In battery cases, it has generally been held that expert medical testimony is not required to establish a standard of care or to show causation: the factual issue is whether the patient did or did not consent to the specific operation performed by the physician, and there is nothing unique about the doctor-patient relationship that warrants a rule that in all cases expert medical testimony is required to establish what was agreed to by the parties.
The Court stated that it had to decide what must a plaintiff in the medical malpractice context prove to establish the intentional tort of battery, as opposed to what a plaintiff must prove to establish negligence. Whether a technical or medical battery has occurred generally hinges on the question of consent. The Court stated that to be liable for battery, the defendant health care provider must have done two things. First, the health care provider must have intentionally made physical contact with the patient and, second, that physical contact must have been deliberately against the patient’s will or substantially at variance with the consent given. The question of authorization or consent is further broken down into two related issues: consent for the procedure and the related question of informed consent (whether the health care provider disclosed the risks associated with a particular procedure).
In the case it was deciding, the Court rejected the plaintiff’s argument that there was no consent for the surgery that the defendant surgeon performed, and therefore, the surgery constituted a battery, stating that such an expansive conception of a technical battery would effectively jettison the required showing of intent. Battery is an intentional tort: the justification for holding a physician liable is that the physician has acted in conscious disregard of the patient’s interest in his physical integrity.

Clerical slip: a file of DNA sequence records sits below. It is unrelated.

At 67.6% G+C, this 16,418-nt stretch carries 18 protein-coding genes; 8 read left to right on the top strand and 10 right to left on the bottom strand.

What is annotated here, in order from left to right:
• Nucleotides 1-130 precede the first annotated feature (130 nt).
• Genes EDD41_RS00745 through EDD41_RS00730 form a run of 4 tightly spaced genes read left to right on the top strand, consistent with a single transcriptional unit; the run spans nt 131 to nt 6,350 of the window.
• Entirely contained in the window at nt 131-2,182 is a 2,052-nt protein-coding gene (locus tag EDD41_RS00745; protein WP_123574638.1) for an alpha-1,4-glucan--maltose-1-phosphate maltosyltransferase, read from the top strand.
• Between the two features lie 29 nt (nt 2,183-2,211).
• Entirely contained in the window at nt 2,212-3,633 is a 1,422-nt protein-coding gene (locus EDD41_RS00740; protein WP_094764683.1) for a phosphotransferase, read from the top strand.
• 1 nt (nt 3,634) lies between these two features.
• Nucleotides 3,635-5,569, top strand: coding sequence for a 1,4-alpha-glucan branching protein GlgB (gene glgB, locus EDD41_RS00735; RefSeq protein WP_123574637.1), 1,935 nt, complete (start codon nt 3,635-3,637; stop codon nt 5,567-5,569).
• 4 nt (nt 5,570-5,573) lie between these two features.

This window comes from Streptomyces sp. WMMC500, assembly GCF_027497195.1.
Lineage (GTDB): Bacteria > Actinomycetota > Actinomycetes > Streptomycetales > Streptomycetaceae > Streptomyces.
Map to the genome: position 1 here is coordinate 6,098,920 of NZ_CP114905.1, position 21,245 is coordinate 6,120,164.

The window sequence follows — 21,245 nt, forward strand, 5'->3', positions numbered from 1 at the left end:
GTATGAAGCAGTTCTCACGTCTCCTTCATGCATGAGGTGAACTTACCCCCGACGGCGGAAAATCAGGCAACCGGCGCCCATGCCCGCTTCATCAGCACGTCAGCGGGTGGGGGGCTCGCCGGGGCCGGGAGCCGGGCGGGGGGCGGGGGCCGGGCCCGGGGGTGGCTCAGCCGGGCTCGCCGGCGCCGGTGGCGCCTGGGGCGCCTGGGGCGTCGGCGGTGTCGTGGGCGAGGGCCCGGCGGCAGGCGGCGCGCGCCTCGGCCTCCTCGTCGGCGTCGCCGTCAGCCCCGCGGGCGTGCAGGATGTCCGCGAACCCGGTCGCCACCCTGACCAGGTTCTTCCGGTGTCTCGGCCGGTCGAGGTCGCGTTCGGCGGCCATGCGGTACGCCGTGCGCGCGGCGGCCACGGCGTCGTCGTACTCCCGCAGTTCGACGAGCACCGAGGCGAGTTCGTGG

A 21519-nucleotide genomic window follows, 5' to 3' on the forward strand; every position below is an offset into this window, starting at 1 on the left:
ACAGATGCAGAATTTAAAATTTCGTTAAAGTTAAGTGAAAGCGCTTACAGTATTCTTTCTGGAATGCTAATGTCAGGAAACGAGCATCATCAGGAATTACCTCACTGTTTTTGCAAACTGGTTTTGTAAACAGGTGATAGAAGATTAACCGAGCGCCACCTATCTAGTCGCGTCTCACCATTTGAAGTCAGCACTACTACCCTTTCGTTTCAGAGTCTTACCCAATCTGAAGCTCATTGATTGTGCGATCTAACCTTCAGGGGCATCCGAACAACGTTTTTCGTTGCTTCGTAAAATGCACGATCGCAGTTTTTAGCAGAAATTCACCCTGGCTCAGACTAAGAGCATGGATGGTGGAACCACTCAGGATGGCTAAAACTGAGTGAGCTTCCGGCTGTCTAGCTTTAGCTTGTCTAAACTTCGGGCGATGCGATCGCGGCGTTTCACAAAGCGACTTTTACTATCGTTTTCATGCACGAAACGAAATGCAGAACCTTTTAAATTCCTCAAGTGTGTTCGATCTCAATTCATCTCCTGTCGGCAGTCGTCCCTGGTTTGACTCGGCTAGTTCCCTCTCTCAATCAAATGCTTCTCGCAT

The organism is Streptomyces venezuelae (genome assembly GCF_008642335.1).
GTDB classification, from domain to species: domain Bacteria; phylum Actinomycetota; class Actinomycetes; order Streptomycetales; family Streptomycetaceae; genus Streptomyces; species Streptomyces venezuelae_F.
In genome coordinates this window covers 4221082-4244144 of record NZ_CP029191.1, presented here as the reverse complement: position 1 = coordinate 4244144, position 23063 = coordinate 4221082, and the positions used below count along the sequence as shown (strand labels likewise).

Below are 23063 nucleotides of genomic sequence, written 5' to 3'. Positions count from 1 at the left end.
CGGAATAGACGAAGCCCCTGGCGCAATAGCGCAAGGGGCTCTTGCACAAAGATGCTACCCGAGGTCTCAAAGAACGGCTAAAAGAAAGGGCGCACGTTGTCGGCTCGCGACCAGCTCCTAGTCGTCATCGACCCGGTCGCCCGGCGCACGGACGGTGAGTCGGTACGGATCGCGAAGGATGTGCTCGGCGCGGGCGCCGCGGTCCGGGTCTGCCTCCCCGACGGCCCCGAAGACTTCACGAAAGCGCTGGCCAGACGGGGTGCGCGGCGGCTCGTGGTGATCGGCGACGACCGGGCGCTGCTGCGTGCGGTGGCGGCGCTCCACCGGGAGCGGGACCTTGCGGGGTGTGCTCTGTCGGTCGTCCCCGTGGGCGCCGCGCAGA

The Court further stated that the plaintiff’s position would have the effect of displacing the ordinary requirement of expert testimony in a broad range of cases. The requirement of expert testimony to establish the standard of care ensures that the fact-finder makes an informed decision concerning whether the physician’s actions fell within or violated the standard of care. To premise a claim for medical battery on the assertion that the patient did not consent to the negligent performance of the medical procedure otherwise covered by valid consent would transform every medical malpractice claim into a battery claim.
The Court’s Holding
The Court held that a physician is not liable for a battery unless the plaintiff establishes a prima facie case that the physician performed an operation against the patient’s will or substantially at variance with the consent given. The facts must be sufficient to permit an inference that the physician intended to disregard the patient’s consent regarding the procedure or the scope of the procedure.
Source Mayr v. Osborne, 151985.